Housing one of only 3 physics institutes in the united states, an impressive new facility at Texas A&M University boasts a six-story atrium with a giant pendulum, a lecture hall named for Stephen Hawking, and a LEED silver rating. 



College station, Texas

June 2009

A gift of oil pioneer George P. Mitchell and designed by the renowned Michael Graves & Associates, this think-tank of physics and astronomy contains 200,000 square feet of labs and classrooms for world-class scientists and undergrads. Inside, a large, steeply raked lecture hall for as many as 468 people offers good views of the day’s speaker or experiment. At the turn of a key, twin Skyfold Classic 51 operable walls glide down from the ceiling, creating three rooms for 156 occupants each, within a minute.

“We had never used Skyfold before, but we were looking for a solution to the challenge of dividing a sloped, stepped space using the least amount of floor space necessary,” says Mark A. Sullivan, AIA, LEED AP, senior associate with Michael Graves. “Another factor was the STC rating of more than 50, which is excellent. Many accordion partitions tend to lose their STC rating over time as the sliding reduces the effectiveness of their gaskets. Skyfold walls maintain their acoustical performance over time, and that was a big factor – you don’t want to hear the rock concert next door when you’re trying to give a test.”


Highly regarded for its prowess in the sciences, Texas A&M’s physics department had been growing quickly. The new Mitchell physics complex links an elliptical, 45,000-square-foot institute for physics and astronomy, by bridge, to the main physics building, “the department’s workhorse,” Sullivan quips. The result is undergraduates rubbing elbows with senior researchers and faculty, which can cause friction. The large auditorium needed maximum flexibility for lectures, events and other programming. According to John Collins of RSM Services, more education facilities are now opting for stepped walls to resolve varied schedules within large, multiple-use learning spaces. “It does seem to be a popular trend, and the endusers love Skyfold’s performance,” he says. Sophisticated engineering and tight tolerances allow the Skyfold walls to properly mate and seal with each riser, independently and automatically. The partition system’s weight is distributed along the entire span, eliminating high concentration loads that increase structural steel costs for traditional systems.

For the shared lecture hall, this meant flexibility and ease of use, whether for physics club meetings or high-level science symposia. “We just hosted a large, international conference for 250 people,” says Melanie Becker, a Texas A&M professor. “It was very successful thanks to this much, much nicer space.”


In fact, Collins notes that the Texas A&M project design team toured a similar installation at the University of Medicine and Dentistry of New Jersey, or UMDNJ. There, two large Powerlift walls also divide a large auditorium into three lecture halls. “One of the best ways to understand the benefits of Skyfold is to come watch them work. Even if it’s just a video clip, they say wow,” says Collins. “But seeing them in action at UMDNJ helped the architect decide to use Skyfold in the first place.”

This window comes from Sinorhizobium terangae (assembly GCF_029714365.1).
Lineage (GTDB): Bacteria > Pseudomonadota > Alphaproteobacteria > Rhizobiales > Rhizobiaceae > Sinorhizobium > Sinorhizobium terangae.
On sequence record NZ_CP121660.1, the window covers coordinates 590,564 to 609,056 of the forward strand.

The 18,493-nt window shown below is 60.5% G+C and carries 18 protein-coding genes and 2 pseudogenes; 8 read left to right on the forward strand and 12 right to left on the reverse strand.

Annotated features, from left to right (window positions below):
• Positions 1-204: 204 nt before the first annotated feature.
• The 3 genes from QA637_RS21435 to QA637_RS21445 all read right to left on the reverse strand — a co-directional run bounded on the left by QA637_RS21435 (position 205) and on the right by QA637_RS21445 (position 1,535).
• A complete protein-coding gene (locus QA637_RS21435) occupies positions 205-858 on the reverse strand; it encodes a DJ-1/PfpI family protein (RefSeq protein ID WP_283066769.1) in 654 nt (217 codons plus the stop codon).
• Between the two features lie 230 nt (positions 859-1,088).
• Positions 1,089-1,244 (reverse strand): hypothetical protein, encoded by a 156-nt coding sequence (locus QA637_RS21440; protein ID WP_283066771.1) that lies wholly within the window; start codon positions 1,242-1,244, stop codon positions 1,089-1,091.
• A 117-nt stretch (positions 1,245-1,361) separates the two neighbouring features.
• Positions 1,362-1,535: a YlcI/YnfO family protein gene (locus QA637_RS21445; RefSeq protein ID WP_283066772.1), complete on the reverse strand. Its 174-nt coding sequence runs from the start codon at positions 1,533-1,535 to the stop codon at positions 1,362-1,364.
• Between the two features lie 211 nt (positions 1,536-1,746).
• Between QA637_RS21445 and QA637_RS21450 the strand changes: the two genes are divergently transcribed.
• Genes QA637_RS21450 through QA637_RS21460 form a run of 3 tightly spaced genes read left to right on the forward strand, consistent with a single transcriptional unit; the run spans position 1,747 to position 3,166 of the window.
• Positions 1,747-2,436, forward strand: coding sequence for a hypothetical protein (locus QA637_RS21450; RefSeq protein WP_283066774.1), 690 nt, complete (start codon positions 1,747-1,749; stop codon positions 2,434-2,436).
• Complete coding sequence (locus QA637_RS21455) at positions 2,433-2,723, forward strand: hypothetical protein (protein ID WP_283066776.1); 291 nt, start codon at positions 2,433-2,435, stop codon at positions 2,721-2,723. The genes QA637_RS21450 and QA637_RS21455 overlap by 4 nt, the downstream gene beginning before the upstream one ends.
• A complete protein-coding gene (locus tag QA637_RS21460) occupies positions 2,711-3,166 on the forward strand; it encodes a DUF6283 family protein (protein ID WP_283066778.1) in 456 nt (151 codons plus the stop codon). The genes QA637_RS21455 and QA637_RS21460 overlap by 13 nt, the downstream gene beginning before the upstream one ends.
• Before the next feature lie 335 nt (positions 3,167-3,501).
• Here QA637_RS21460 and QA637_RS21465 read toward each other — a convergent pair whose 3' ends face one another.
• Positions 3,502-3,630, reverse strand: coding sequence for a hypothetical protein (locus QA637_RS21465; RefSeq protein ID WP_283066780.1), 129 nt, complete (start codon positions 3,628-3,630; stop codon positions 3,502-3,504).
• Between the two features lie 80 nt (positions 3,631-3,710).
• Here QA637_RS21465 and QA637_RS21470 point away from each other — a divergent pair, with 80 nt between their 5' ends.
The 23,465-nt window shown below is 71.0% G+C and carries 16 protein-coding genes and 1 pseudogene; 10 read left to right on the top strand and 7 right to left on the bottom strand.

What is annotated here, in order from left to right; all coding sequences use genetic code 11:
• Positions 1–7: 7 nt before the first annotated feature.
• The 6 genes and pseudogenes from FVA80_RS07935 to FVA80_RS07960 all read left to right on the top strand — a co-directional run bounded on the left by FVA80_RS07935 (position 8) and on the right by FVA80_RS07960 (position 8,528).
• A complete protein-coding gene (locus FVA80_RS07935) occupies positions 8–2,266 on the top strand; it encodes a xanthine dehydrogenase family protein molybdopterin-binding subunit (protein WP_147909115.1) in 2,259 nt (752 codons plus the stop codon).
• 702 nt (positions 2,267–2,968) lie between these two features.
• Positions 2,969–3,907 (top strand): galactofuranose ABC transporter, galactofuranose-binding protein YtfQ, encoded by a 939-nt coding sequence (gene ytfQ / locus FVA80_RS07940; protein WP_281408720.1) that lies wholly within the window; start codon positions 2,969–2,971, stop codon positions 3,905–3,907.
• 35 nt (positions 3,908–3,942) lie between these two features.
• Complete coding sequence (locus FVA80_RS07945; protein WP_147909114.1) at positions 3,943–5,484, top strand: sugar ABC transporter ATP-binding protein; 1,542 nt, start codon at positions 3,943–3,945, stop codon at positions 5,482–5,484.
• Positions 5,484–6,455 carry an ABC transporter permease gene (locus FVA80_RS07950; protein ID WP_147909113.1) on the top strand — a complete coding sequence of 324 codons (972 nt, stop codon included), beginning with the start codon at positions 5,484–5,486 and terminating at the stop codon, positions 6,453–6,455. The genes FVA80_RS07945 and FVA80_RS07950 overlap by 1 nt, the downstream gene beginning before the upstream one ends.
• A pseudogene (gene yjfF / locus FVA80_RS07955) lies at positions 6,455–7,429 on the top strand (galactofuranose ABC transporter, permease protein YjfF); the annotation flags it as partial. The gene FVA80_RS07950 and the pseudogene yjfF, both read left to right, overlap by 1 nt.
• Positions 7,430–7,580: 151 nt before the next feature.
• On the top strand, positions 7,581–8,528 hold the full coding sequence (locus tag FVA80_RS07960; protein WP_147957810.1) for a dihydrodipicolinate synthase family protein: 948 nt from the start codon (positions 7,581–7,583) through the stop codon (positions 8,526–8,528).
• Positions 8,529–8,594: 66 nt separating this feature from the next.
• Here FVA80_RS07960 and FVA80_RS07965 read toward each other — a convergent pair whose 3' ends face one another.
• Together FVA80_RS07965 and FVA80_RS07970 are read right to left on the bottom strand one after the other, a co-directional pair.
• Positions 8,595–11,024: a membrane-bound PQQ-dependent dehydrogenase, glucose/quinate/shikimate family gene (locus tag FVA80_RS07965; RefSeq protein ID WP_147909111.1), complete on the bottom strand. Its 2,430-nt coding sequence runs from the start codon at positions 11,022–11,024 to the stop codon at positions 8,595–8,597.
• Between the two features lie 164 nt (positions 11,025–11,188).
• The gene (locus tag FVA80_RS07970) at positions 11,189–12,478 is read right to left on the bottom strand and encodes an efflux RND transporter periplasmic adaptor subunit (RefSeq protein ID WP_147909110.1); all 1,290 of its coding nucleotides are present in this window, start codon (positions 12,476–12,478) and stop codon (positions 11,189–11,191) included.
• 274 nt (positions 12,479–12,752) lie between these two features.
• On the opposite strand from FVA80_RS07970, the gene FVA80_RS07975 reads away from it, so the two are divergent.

After electing to recommend Skyfold, the project architects addressed key technical questions with Texas A&M’s facilities team, headed by Bill Scott, construction project manager, and Randy Wipke, area manager for six Texas A&M University System campuses. Chief questions asked included:

• Clearance overhead? The folding ratio is 10:1.

• Acoustical properties? Skyfold Classic has an STC rating of 51, due to its thick, 10-1/4” construction of steel plates separated by an anechoic air chamber.

• Visual appearance? The team reviewed aesthetics in both raised and lowered positions, selecting custom fabric and eucalyptus finishes.

• Closure of side seals? Acoustical seals engage the walls automatically – no receiving track needed.

• Quietness and simplicity of operation? The retracting walls make almost no sound at all, and a few professors and even students have keys to operate their spring-loaded switches.

The team unanimously agreed to use Skyfold, with a neutral color palette to offset a splash of maroon carpet – a nod to the Aggies official color.


Functional and fluid, the auditorium serves as the heart of an innovative, sustainable building that meets the goals of Texas A&M’s master plan and green mandates. “It was one of the first buildings on campus to pursue a LEED rating,” says the architect Sullivan, adding that the Skyfold walls contain recycled steel and aluminum.

On the outside, the complex is true to the signature and storied profile of Michael Graves himself. Three kinds of brick and custom shading delineate crisp, geometric lines – and protect the labs inside from the intense Texas sun. Large expanses of glazing add character and scale to the building, projecting an image as scientific as its true mission.

“I hope these buildings will provide an innovative and inspiring atmosphere for students and faculty to study, teach, research and enjoy,” says George P. Mitchell, the project’s chief patron. “I believe that the physics program at Texas A&M will continue to foster important research and attract outstanding students and faculty from all over the world.”